YOU ARE HERE: LAT HomeCollections

China's incoming first lady a challenge for the image makers

Peng Liyuan, wife of soon-to-be President Xi Jinping, is already famous and popular. How the Communist Party handles her may be a clue to its willingness to modernize.

October 21, 2012|By Julie Makinen, Los Angeles Times
  • Peng Liyuan sings during a national gala honoring the Chinese army in 2007. Her husband, Xi Jinping, is soon to become president of China.
Peng Liyuan sings during a national gala honoring the Chinese army in 2007.… (Feng Li / Getty Images )

BEIJING — She has a resume that would make U.S. political consultants drool: A renowned soprano who's performed for troops serving the motherland, opera fans at Lincoln Center and ordinary Chinese watching annual TV variety galas, she's also a World Health Organization goodwill ambassador in the fight against tuberculosis and HIV.

She's volunteered to help earthquake victims and hobnobbed with Bill Gates at an anti-smoking event in Beijing. An "artist-soldier" in the army, she holds a civilian rank equivalent to major general, and sometimes belts out patriotic melodies in military skirt suits (some favorite tunes: "On the Plains of Hope" and "People From Our Village").

And the 49-year-old with the approachable good looks has the Tiger Mom base covered too: Her daughter is studying at Harvard.

As China counts down to its carefully scripted 18th Communist Party congress next month, everyone here knows the country will soon get a new president, and who it will be. (Spoiler alert: His name is Xi Jinping.)

But there is suspense over one element of the transition: Will the nation get a full-fledged first lady as well in the form of Peng Liyuan?

The spouses of China's senior leaders have kept a low profile in the decades since Mao Tse-tung's power-hungry wife, reviled in the official press as the "White-Boned Demon," shot to infamy as a member of the Gang of Four. Madame Mao received a suspended death sentence on charges that included counter-revolution, and later committed suicide.

After the low-key Xi was tapped as Hu Jintao's heir apparent in 2007, many observers predicted that Peng would be a cosmopolitan, Western-style first lady embodying a more open, modern China.

Yet crafting a public role for Peng will require Communist Party image makers to delicately navigate millenniums-old suspicion of women near the center of power in China, the party's own squeamishness about making officials' private lives public, and a gossipy media culture increasingly critical of elites' lifestyles and behavior.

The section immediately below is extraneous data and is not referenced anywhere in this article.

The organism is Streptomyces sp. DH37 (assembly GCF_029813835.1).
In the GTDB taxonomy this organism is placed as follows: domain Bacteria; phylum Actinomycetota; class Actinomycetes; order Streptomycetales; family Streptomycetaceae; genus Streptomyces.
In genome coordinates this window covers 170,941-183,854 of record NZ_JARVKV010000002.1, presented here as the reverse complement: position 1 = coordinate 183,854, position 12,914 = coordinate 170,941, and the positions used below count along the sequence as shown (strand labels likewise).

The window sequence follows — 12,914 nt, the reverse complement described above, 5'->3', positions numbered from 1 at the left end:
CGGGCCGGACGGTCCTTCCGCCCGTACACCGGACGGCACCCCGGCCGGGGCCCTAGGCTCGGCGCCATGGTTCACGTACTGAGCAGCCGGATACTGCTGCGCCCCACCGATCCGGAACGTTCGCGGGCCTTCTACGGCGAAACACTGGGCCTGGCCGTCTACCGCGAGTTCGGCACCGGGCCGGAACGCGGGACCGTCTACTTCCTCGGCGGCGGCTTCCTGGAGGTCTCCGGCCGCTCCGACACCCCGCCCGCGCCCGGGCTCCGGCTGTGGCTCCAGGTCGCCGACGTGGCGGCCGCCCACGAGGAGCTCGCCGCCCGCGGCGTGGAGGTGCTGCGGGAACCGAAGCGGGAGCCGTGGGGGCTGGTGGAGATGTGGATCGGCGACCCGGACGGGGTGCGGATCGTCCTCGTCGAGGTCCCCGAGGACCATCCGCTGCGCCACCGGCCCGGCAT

"In China, there's still this strain of thought, particularly in the countryside, that there are two possible roles for a female: the woman is either servile … or an empress type," said Ross Terrill, who wrote biographies of Mao and his wife, Jiang Qing. "There's still a feeling that women can lead men astray, especially in affairs of the state."

The woman-as-evil-schemer archetype got some recent reinforcement when one of Xi's rivals for the top party job, Bo Xilai, was ousted from the Politburo amid a scandal involving his wife, a prominent lawyer named Gu Kailai, who was convicted of murdering a British businessman.

The popular Peng could be a real asset for Xi, Terrill said. But "if the party suddenly appeared to be putting her in a box, saying no to her career, then that could trigger annoyance in the public," he said. "It could be a test of how modernized they are."


The Oct. 1 issue of the glossy celebrity magazine OK China featured a seven-page spread on the famous politician and his wife: photos of her "flawless wardrobe," details about their date nights, even a copy of their marriage certificate. But the pair wasn't Xi and Peng: It was the Obamas.

OK China's editor in chief, Feng Chuxuan, said that since May, the magazine has also printed articles on the Kennedy family women, former French first lady Carla Bruni-Sarkozy, Kate Middleton and Princess Diana — all in response to reader requests.

But OK China has no plans to write about Peng, he said. "Readers don't ask us to publish stories about Chinese leaders' wives … because they know there are no [approved] channels for such stories," he said. "We know we cannot touch such stories."

Although former and current top officials appear in public regularly with their wives, the women are mostly quiet bystanders. On the rare occasions when a leader's wife has made a media splash, it hasn't always been a positive one.

Peng seems to have avoided some common celebrity pitfalls, like tax scandals, that could taint her squeaky-clean image. Though she's perfectly at ease performing in flowing ball gowns, she doesn't conspicuously wear designer clothing or accessories offstage, which eagle-eyed Internet users could pounce on as signs of out-of-touch elitism or corruption.

"In China's circle of the performing arts, it is a mission impossible to find someone more appropriate to represent the image of the Chinese women than Peng Liyuan," the Southern People Weekly magazine gushed in 2005. "She has a face like a full moon, shining eyes and white teeth, and she is upright and straightforward, frank and friendly.… She not only charms the political and official arena, but also enchants the masses."

But there's clearly sensitivity: Peng's name is blocked on Sina Weibo, China's version of Twitter, and searches for her on China's censored Internet turn up limited results.


Los Angeles Times Articles